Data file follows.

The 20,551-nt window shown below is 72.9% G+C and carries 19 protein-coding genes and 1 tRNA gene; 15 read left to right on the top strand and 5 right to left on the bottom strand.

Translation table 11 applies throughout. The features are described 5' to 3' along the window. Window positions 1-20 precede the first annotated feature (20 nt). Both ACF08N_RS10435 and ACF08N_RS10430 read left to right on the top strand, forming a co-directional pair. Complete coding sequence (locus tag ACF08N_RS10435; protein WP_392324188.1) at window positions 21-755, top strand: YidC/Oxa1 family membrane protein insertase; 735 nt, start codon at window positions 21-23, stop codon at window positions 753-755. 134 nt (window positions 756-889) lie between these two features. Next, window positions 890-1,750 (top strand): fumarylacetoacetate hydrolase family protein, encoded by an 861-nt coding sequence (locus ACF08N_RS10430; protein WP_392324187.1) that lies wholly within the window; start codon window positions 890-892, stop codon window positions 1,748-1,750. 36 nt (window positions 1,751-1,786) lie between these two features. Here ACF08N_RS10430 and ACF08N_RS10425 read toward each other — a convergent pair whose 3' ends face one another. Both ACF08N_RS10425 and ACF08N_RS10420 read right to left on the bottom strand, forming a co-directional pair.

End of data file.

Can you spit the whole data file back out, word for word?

The 20,551-nt window shown below is 72.9% G+C and carries 19 protein-coding genes and 1 tRNA gene; 15 read left to right on the top strand and 5 right to left on the bottom strand.

Translation table 11 applies throughout. The features are described 5' to 3' along the window. Window positions 1-20 precede the first annotated feature (20 nt). Both ACF08N_RS10435 and ACF08N_RS10430 read left to right on the top strand, forming a co-directional pair. Complete coding sequence (locus tag ACF08N_RS10435; protein WP_392324188.1) at window positions 21-755, top strand: YidC/Oxa1 family membrane protein insertase; 735 nt, start codon at window positions 21-23, stop codon at window positions 753-755. 134 nt (window positions 756-889) lie between these two features. Next, window positions 890-1,750 (top strand): fumarylacetoacetate hydrolase family protein, encoded by an 861-nt coding sequence (locus ACF08N_RS10430; protein WP_392324187.1) that lies wholly within the window; start codon window positions 890-892, stop codon window positions 1,748-1,750. 36 nt (window positions 1,751-1,786) lie between these two features. Here ACF08N_RS10430 and ACF08N_RS10425 read toward each other — a convergent pair whose 3' ends face one another. Both ACF08N_RS10425 and ACF08N_RS10420 read right to left on the bottom strand, forming a co-directional pair.